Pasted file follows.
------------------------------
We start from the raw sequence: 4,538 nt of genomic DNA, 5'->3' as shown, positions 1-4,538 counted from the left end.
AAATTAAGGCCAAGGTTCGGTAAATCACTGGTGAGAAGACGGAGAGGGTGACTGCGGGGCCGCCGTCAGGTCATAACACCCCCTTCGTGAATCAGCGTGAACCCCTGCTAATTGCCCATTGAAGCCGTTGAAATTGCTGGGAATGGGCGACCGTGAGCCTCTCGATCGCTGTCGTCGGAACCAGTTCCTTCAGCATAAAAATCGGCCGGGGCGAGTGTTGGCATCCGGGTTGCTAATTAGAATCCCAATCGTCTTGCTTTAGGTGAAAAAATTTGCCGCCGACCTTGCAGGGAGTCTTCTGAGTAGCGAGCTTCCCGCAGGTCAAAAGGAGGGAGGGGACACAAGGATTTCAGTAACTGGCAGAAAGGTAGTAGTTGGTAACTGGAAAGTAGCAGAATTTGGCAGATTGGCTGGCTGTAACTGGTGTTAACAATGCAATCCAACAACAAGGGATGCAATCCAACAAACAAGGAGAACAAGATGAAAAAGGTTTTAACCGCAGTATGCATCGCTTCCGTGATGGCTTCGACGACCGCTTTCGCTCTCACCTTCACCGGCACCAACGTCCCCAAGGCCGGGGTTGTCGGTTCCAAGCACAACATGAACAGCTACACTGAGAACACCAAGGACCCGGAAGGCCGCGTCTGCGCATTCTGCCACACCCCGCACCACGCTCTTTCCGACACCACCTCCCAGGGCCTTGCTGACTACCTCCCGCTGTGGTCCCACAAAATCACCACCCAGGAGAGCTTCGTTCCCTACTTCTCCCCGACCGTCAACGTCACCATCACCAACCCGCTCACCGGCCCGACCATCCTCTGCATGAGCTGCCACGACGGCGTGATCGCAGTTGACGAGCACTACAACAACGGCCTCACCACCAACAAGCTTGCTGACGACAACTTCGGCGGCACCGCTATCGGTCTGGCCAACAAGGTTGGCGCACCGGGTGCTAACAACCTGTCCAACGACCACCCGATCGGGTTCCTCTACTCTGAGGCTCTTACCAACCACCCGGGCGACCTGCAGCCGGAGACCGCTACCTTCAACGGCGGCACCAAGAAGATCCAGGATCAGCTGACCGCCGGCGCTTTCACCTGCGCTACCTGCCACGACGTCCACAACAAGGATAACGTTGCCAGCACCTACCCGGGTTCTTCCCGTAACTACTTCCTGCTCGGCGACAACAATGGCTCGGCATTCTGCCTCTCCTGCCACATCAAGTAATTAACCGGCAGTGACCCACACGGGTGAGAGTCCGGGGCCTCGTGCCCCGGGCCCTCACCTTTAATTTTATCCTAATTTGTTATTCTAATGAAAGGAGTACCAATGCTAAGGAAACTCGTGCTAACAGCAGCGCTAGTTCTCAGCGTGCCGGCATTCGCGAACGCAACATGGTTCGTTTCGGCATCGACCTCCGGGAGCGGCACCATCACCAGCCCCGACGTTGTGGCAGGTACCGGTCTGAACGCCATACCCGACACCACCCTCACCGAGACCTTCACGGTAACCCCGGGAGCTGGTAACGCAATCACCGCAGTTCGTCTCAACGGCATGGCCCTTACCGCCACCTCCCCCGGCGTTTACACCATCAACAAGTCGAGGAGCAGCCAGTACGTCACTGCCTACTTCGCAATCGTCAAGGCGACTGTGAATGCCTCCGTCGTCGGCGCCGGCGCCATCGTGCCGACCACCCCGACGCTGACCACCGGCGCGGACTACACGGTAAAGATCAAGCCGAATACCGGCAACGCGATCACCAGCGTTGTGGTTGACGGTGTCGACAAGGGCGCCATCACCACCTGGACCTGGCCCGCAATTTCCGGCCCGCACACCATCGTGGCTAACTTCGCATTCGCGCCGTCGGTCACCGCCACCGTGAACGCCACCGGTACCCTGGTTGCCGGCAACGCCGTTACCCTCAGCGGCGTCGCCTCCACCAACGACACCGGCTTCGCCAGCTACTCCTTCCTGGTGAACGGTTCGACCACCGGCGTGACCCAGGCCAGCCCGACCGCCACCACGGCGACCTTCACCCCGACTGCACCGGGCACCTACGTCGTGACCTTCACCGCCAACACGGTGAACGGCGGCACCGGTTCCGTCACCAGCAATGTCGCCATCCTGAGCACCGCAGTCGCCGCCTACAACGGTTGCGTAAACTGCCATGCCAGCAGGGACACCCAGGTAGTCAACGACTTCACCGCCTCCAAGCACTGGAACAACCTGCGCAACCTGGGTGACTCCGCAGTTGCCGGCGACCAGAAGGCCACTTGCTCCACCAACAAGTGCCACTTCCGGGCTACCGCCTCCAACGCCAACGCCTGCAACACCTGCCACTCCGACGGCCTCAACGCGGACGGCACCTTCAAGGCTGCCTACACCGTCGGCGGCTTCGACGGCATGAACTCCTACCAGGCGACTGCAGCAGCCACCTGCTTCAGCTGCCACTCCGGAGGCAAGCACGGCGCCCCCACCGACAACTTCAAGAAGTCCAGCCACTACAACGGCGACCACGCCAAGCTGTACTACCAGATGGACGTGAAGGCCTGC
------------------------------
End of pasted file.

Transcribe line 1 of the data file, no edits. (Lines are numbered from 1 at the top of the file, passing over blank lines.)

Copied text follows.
We start from the raw sequence: 4,538 nt of genomic DNA, 5'->3' as shown, positions 1-4,538 counted from the left end.